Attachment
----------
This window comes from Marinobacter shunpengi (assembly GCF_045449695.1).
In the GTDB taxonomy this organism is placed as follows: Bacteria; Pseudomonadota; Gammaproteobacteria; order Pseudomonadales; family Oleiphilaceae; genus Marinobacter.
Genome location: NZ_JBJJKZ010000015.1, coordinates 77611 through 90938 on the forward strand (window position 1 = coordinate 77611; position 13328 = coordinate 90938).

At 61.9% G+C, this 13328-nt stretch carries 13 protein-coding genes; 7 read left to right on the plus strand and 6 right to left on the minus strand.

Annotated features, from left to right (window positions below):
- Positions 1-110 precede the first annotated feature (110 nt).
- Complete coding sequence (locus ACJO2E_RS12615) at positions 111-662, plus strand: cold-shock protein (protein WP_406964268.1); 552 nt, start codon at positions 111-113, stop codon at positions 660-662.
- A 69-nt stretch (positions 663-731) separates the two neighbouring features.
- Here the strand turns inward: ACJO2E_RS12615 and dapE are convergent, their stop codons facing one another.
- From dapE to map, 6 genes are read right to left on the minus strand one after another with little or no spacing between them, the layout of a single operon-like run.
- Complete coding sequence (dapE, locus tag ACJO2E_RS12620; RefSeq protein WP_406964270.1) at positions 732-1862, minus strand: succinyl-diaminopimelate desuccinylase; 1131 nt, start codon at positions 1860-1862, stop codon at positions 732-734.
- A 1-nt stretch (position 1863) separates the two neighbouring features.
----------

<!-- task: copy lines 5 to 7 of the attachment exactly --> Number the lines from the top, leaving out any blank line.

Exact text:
Annotated features, from left to right (window positions below):
- Positions 1-110 precede the first annotated feature (110 nt).
- Complete coding sequence (locus ACJO2E_RS12615) at positions 111-662, plus strand: cold-shock protein (protein WP_406964268.1); 552 nt, start codon at positions 111-113, stop codon at positions 660-662.